Donaldson v. Primary Residential Mortgage, Inc., 061220 MDDC, C. A. ELH-19-1175

Docket NºCivil Action ELH-19-1175
Opinion JudgeEllen Lipton Hollander United States District Judge
Party NameRICHARD DONALDSON, et al., Plaintiffs, v. PRIMARY RESIDENTIAL MORTGAGE, INC., Defendant.
Case DateJune 12, 2020
CourtUnited States District Courts, 4th Circuit, United States District Court (Maryland)

RICHARD DONALDSON, et al., Plaintiffs,

v.

PRIMARY RESIDENTIAL MORTGAGE, INC., Defendant.

Civil Action No. ELH-19-1175

United States District Court, D. Maryland

June 12, 2020

MEMORANDUM OPINION

Ellen Lipton Hollander United States District Judge

This putative class action concerns an alleged kickback scheme between defendant Primary Residential Mortgage, Inc. (“PRMI” or “Primary Residential”) and All Star Title, Inc. (“All Star”). Plaintiffs Richard Donaldson and Walter and Dawn Sperl, who are mortgagors, have sued defendant PRMI, alleging that PRMI made referrals of their loans and the loans of others to All Star for title and settlement services and, in exchange, All Star laundered payments to PRMI, largely through third party marketing companies. As a result of the scheme, plaintiffs allegedly paid inflated settlement fees. See ECF 1 (the “Complaint”). In particular, plaintiffs allege that the kickback scheme violates Section 8(a) of the Real Estate Settlement Procedures Act (“RESPA”), 12 U.S.C. § 2607(a) (Count I) and the Racketeer Influenced and Corrupt Organizations Act (“RICO”), 18 U.S.C. § 1962 (Count III).1 The Complaint, which is about 60 pages in length, is supported by more than 40 exhibits.

Primary Residential has moved to dismiss the Complaint pursuant to Fed.R.Civ.P. 12(b)(1), 12(b)(6), and 12(b)(2). They assert that plaintiffs lack standing to advance their claims; have failed to state a claim; and the Court lacks personal jurisdiction with regard to the claims of certain putative class members. ECF 9. The motion is supported by a memorandum of law (ECF 9-1) (collectively, the “Motion”) and an exhibit. ECF 9-2. Plaintiffs oppose the Motion (ECF 12), supported by a memorandum of law (ECF 12-1) (collectively, the “Opposition”). Defendant has replied. ECF 13. The parties have also directed the Court's attention to supplemental authority. See ECF 14; ECF 19.

All Star is not a party to this case. But, All Star's conduct is at issue here and in other suits in this District. Plaintiffs' lawyers in this case are also counsel to the plaintiffs in the other cases involving All Star in this District. See Somerville v. West Town Bank & Trust, PJM-19-0490; Walls v. Sierra Pacific Mortgage Co., Inc., GLR-19-595; Ekstrom v. Congressional Bank, ELH-20-1501.

No hearing is necessary to resolve the Motion. See Local Rule 105.6. For the reasons that follow, I shall grant the Motion in part and deny it in part.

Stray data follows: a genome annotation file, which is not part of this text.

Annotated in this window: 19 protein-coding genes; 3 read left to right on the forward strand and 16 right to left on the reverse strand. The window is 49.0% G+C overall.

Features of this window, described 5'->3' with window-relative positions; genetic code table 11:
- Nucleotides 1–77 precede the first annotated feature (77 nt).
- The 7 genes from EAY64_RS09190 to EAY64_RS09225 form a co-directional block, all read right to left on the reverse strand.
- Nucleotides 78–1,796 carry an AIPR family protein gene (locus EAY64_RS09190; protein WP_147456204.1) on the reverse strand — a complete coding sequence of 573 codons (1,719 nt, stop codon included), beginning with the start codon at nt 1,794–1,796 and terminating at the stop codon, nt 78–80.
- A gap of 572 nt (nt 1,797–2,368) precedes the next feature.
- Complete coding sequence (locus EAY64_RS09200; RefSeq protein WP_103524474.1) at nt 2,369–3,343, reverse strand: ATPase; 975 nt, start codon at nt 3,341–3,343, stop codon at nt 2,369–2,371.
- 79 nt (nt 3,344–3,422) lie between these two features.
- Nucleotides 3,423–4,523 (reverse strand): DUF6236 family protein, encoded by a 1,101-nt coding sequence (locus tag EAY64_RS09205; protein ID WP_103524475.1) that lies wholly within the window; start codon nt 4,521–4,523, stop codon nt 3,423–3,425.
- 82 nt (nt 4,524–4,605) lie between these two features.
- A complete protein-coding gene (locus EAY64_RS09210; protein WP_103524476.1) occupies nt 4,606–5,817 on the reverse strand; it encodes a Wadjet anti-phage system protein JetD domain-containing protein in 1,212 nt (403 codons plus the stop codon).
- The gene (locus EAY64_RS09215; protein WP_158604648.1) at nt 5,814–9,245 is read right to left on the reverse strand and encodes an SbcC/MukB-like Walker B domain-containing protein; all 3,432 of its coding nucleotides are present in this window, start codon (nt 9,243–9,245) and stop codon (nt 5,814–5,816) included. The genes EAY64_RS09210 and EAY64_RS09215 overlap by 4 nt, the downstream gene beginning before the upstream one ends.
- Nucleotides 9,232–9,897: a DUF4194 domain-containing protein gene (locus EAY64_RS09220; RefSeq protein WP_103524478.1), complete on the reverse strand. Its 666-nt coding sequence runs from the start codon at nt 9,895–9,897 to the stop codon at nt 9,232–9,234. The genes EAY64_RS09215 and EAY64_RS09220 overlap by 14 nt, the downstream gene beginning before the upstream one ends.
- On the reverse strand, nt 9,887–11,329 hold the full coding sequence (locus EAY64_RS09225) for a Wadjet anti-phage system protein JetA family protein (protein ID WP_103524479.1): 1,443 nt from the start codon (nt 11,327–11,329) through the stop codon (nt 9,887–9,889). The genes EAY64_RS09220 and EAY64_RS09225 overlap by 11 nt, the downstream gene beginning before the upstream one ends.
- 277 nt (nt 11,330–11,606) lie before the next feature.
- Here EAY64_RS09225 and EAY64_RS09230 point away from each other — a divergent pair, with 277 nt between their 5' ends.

I. Factual Background2

A. The Scheme

According to plaintiffs, Primary Residential, through its agents and employees, “received and accepted illegal kickbacks [from All Star] in exchange for the assignment and referral of residential mortgage loans, refinances and reverse mortgages to All Star for title and settlement services. . . .” ECF 1, ¶ 3. Further, plaintiffs assert that the borrowers of PRMI absorbed the “supracompetitive charges for title and settlement services, ” because the charges “were financed into the borrower's loans….” Id. ¶ 5. In furtherance of this scheme, plaintiffs contend that Primary Residential “laundered the kickbacks through third party marketing companies, ” id. ¶ 3, and “continuously and regularly used the U.S. Mail and interstate wires, ” in furtherance of the scheme, “over a period of at least five years. . . .” Id. ¶ 6.

Plaintiffs allege that since at least 2008, All Star “design[ed] and execut[ed] a scheme. . . with lenders and their mortgage brokers, loan officers and other employees. . . to charge borrowers higher prices for title and settlement services and defraud borrowers of their money through the use of U.S. Mail and wires.” Id. ¶ 16. According to plaintiffs, in exchange for “assignment and referral of residential mortgage loans, refinances and reverse mortgages to All Star for title and settlement services, ” All Star paid “kickbacks” to mortgage lenders, based on the number of loans referred to All Star and the amount of profit All Star derived from the loan referrals. Id. ¶¶ 17, 18. Pursuant to the alleged scheme, All Star “charge[d] borrowers higher prices for title and settlement services than is possible in a competitive market, ” and was able “to exclude other title and settlement service companies from the market for title and settlement services on residential mortgage loans, refinances and reverse mortgages.” Id. ¶ 30. Through these agreements, plaintiffs contend that All Star sought to “exclude All Star's competitors from the market for title and settlement services. . . and to deprive borrowers of their choice of title and settlement service provider on loans generated by the All Star funded kickbacks.” Id. ¶ 36.